The other day in his office, Jim Jabir said it again: “I’m just not a political guy when it comes to our sport.”
And yet there were times here Saturday afternoon when the University of Dayton women’s basketball coach reminded you a little bit of a glad-handing politician who says what the crowd wants to hear.
Before his No. 7-seeded Dayton Flyers stepped onto storied Carnesecca Arena court for a 90-minute practice for their NCAA tournament opener against 10th-seeded St. John’s on the Red Storm’s home floor this afternoon, Jabir was brought into a session with the press.
He made nice and said all the right things:
“We’re very, very pleased to be here.”
“This is the highest seed we’ve ever had.”
“We’ve had adversity in travel and various things and we’ve been able to overcome it. … It’s just how we play, how we are. It’s our personality.”
Taken at face value, all those statements certainly are true. But in each case there’s more to the story.
A No. 7 seed is better than the Flyers got in each of the past three seasons when they made the NCAA tournament, but this time they should have had a 5 or 6. Jabir and his players especially felt that snub last Monday when the brackets were announced on TV.
Now their primary concern has refocused onto the 18-12 Red Storm, but the slight is still there beneath the surface.
After all, the Flyers are 27-2 and ranked 18th in the nation. They’ve been nationally ranked since the third week of the season, their RPI is 13th in the nation, they went 5-1 against teams in the top 50, and were 14-0 in Atlantic 10 regular-season play.
Rightly so, Jabir brought none of that up Saturday. Instead he said, “Your expectations change as your program progresses. Now it’s just not getting into the (NCAA) tournament, but it’s what our seed is, where are we playing and how can we advance. So your seed becomes important.”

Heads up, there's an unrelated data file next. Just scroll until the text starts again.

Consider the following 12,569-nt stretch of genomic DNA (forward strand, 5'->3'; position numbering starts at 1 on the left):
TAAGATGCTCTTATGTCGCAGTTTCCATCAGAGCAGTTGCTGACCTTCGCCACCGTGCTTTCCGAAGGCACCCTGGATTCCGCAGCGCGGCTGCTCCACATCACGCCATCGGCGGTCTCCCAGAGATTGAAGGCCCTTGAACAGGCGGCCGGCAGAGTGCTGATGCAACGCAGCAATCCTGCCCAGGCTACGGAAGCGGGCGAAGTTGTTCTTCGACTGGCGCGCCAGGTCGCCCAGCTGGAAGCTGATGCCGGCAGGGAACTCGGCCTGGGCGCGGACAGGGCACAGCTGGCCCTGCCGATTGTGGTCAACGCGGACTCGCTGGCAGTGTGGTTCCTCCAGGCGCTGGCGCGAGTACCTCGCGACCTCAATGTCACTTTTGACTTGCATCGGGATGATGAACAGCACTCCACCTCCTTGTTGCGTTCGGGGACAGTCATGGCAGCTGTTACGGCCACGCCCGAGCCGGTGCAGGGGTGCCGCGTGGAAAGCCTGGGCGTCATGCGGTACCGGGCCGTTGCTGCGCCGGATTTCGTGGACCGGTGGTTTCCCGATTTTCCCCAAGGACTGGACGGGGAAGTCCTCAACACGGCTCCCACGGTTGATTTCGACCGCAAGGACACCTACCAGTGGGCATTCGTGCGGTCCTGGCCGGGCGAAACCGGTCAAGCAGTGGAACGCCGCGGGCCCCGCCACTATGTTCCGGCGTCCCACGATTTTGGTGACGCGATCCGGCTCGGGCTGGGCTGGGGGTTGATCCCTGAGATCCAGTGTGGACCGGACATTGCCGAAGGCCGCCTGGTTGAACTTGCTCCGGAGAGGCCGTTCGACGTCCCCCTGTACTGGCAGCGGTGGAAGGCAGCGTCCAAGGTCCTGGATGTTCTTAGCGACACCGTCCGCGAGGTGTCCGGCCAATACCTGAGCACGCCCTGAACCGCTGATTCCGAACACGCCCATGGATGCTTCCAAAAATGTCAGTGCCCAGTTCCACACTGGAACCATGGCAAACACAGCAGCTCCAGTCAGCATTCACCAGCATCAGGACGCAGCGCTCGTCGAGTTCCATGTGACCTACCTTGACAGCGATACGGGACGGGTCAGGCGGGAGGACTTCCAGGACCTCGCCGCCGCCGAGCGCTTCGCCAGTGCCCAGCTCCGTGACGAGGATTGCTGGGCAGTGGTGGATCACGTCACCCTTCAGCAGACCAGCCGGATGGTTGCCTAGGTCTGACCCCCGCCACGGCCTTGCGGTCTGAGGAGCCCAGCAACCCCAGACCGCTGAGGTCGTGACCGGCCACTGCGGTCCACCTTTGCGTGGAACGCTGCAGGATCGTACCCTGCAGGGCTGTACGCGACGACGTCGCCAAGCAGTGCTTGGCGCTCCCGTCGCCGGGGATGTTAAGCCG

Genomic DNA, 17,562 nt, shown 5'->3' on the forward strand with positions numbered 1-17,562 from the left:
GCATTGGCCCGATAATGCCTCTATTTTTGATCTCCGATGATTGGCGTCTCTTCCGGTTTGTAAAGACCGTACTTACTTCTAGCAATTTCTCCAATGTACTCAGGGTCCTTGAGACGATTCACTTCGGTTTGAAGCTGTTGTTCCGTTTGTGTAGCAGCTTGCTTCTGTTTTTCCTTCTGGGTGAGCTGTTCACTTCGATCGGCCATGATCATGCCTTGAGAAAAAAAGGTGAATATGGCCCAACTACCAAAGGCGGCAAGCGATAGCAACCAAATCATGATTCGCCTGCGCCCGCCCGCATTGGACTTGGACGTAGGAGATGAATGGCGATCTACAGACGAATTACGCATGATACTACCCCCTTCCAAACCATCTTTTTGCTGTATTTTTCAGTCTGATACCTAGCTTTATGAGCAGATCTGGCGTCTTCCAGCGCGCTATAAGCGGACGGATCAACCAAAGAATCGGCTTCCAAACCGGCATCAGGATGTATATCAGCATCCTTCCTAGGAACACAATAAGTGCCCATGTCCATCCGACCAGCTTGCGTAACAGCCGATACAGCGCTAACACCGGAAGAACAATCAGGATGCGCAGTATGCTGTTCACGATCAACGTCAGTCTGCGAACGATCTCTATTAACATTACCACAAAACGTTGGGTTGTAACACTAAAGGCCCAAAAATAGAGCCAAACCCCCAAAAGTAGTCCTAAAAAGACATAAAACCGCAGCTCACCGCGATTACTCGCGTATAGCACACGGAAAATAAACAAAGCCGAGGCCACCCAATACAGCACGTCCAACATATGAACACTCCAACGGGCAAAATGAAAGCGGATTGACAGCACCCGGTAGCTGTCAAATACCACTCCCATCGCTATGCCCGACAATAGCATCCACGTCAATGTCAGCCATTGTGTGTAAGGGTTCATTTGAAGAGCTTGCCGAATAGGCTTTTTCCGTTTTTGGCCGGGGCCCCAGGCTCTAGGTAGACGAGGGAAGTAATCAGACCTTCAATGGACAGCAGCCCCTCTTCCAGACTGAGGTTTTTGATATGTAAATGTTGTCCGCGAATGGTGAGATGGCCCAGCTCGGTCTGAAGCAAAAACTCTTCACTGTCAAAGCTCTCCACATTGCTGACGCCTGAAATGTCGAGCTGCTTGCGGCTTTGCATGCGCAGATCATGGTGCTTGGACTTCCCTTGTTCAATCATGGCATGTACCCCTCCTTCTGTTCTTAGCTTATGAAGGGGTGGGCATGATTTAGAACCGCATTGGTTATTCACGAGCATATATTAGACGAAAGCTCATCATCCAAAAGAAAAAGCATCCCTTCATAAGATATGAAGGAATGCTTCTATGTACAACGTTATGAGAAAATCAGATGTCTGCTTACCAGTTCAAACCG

Many thought the Flyers might be a four seed, but the truth is they wilted just a bit in some of their final games, especially in the A-10 tournament semifinal against Saint Joseph’s on the Hawks’ home court.
Now there’s the challenge of playing the Red Storm on the St. John’s campus in a gym named after the school’s legendary men’s coach Lou Carnesecca, who won 526 games in his 24 seasons here.
Late Saturday a couple of the St. John’s players talked about how it would fuel them to play on their home court in front of a partisan crowd. The lesser-seeded team doesn’t usually get such an advantage, but maybe that’s just the way the brackets filled up.
The Atlantic 10’s representative with the NCAA Tournament’s Selection Committee was Kathy Meehan. She’s also the associate VP of athletics at St. John’s, oversees the women’s basketball program there and was once a Red Storm player.
As to Jabir’s brief mention of travel adversity during the year, you assumed he meant the team’s bouts with snow on some East Coast trips. He never explained.
But as he spoke, the team bus was parked outside Carnesecca and was loaded with the players’ baggage. They had checked out of one area hotel after just one night when some in the party said, among other issues, they found bugs in their beds.
A new hotel finally was able to find enough rooms and get them settled in about 5:30 p.m. Saturday .
Earlier Jabir had said: “The players have amazed me all year with their resiliency and their maturity. They’ve been able to overcome a lot of tough situations all year. … That’s become their personality.”
So now comes another personality test.
As the players waited in the hotel lobby to finally get a room Saturday, they were low-key and reserved. Scratch-the-surface assumption said they were just weary, but then you remembered something else Jabir had said.
He talked about how, in years past, when the team got to its tournament hotel or saw the NCAA banners everywhere, they were caught up in the headiness of the moment.
“Everything was an event, it was exciting,” he said. “Now it feels more like it’s just another game. It’s a different animal. We’re not just happy to be here. We want to play on Tuesday (in the second round) very, very badly.
“In order to be considered a national program, we’ve got to get out of the first weekend of play.”
Spoken not like a politician, but like a coach.
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